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Capitalism and the Clock
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Oh, this is just too good. Neil Postman talks about the invention of the clock:

But what the monks did not realize is that the clock is not merely a means of keeping track of the hours but also of synchronizing and controlling the actions of men. And so, by the middle of the 14th century, the clock had moved outside the walls of the monastery, and brought a new and precise regularity to the life of the workman and the merchant. The mechanical clock made possible the idea of regular production, regular working hours, and a standardized product. Without the clock, capitalism would have been quite impossible.

I mean, on the most basic level, imagine a world without clocks. Talk about the fish not being able to see the water anymore. Wow.

It’s from a speech Postman gave way back in 1990. And the clock thing is really just an aside; the real subject is computers, information, means and ends, and almost every paragraph is blockquote-worthy.

But I’ll pick this one:

Here is what Henry David Thoreau told us: “All our inventions are but improved means to an unimproved end.” Here is what Goethe told us: “One should, each day, try to hear a little song, read a good poem, see a fine picture, and, if it is possible, speak a few reasonable words.” And here is what Socrates told us: “The unexamined life is not worth living.” And here is what the prophet Micah told us: “What does the Lord require of thee but to do justly, and to love mercy and to walk humbly with thy God?” And I can tell you — if I had the time (although you all know it well enough) — what Confucius, Isaiah, Jesus, Mohammed, the Buddha, Spinoza and Shakespeare told us. It is all the same: There is no escaping from ourselves. The human dilemma is as it has always been, and we solve nothing fundamental by cloaking ourselves in technological glory.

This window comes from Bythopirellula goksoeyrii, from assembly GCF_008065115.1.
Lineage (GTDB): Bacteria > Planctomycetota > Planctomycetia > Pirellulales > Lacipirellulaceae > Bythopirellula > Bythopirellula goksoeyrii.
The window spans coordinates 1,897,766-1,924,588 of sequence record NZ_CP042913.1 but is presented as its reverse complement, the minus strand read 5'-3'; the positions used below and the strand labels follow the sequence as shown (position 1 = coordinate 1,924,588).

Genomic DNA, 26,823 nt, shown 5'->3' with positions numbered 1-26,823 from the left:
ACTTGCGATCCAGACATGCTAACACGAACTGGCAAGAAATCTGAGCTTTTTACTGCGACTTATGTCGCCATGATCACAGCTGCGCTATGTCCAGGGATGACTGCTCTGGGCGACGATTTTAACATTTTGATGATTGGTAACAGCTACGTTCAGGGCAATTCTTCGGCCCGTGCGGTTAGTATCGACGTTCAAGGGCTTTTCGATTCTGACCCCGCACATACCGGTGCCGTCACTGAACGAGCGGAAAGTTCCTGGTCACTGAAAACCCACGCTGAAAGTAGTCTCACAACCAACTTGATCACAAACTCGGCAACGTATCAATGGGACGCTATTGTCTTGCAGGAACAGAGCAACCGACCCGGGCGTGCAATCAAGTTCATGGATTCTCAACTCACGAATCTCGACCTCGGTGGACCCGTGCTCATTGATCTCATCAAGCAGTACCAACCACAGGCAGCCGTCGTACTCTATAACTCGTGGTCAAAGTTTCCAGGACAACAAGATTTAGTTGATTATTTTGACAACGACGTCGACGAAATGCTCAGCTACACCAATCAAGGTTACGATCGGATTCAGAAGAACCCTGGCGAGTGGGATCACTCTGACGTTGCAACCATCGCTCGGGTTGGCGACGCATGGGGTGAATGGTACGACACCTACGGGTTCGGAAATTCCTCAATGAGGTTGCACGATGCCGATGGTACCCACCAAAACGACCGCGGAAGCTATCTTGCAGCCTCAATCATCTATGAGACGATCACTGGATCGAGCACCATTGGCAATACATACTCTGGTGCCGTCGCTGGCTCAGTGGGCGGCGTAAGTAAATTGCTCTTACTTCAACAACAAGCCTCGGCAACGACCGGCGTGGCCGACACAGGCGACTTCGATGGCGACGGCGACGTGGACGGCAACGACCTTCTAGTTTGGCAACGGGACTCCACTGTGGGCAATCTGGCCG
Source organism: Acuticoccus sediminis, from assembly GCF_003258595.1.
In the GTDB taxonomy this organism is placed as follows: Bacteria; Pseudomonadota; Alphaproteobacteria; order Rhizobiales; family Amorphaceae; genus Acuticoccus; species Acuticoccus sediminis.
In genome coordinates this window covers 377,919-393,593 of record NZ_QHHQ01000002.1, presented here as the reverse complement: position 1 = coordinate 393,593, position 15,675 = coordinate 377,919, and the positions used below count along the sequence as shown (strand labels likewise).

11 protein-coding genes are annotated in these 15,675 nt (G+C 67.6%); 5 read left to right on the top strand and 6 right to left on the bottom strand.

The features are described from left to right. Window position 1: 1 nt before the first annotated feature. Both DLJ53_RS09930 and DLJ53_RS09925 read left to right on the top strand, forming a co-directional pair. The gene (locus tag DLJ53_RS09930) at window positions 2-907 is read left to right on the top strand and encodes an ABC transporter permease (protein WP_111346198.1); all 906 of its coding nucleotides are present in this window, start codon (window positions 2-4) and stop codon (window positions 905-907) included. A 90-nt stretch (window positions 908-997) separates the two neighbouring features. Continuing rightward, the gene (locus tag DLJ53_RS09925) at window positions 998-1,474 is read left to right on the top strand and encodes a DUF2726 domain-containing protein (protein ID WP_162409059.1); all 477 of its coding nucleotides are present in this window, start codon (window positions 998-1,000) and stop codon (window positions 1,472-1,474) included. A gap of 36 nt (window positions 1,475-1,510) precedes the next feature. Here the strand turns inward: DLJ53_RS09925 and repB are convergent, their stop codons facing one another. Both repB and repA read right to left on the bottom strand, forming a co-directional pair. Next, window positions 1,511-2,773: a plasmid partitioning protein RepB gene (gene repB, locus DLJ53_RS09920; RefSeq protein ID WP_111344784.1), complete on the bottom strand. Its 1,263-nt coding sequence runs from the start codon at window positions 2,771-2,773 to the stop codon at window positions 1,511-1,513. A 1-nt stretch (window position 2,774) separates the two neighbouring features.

Yeah. The future needs to be more than ease.

March 8, 2009 / Uncategorized

One comment

This reminds me of railway time. Also, I’m 99% sure that this is one of the arguments Max Weber gives in The Protestant Ethic and the Spirit of Capitalism.

Some of Postman’s claims are weird. For one thing, “synchronizing and controlling the actions of men” is EXACTLY what the monks were trying to do — the clock as a means of discipline is a holdover from monastic life, not a deviation of the technology itself. Also, sure, maybe printing “transformed religious sensibility into an exercise in superstition,” but it also definitely helped create and disseminate Protestantism… and so on.

But I do really like this idea: “There is almost no fact — whether actual or imagined — that will surprise us for very long, since we have no comprehensive and consistent picture of the world which would make the fact appear as an unacceptable contradiction.”

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